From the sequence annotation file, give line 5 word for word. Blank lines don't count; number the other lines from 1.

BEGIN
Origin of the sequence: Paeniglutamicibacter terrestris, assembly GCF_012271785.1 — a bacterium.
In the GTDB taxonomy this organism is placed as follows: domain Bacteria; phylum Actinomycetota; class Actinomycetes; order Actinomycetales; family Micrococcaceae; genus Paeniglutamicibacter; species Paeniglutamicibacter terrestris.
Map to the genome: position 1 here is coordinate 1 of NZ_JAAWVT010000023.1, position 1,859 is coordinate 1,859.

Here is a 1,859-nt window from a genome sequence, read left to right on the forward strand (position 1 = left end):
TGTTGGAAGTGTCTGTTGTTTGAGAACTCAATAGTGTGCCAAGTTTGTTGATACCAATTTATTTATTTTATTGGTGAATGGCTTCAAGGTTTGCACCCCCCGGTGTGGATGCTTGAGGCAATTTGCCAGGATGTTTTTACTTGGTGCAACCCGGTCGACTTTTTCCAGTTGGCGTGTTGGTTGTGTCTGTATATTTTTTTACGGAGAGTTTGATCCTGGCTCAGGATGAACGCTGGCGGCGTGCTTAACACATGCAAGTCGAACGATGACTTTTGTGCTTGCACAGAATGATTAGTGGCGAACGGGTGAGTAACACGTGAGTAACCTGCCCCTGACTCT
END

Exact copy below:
TGTTGGAAGTGTCTGTTGTTTGAGAACTCAATAGTGTGCCAAGTTTGTTGATACCAATTTATTTATTTTATTGGTGAATGGCTTCAAGGTTTGCACCCCCCGGTGTGGATGCTTGAGGCAATTTGCCAGGATGTTTTTACTTGGTGCAACCCGGTCGACTTTTTCCAGTTGGCGTGTTGGTTGTGTCTGTATATTTTTTTACGGAGAGTTTGATCCTGGCTCAGGATGAACGCTGGCGGCGTGCTTAACACATGCAAGTCGAACGATGACTTTTGTGCTTGCACAGAATGATTAGTGGCGAACGGGTGAGTAACACGTGAGTAACCTGCCCCTGACTCT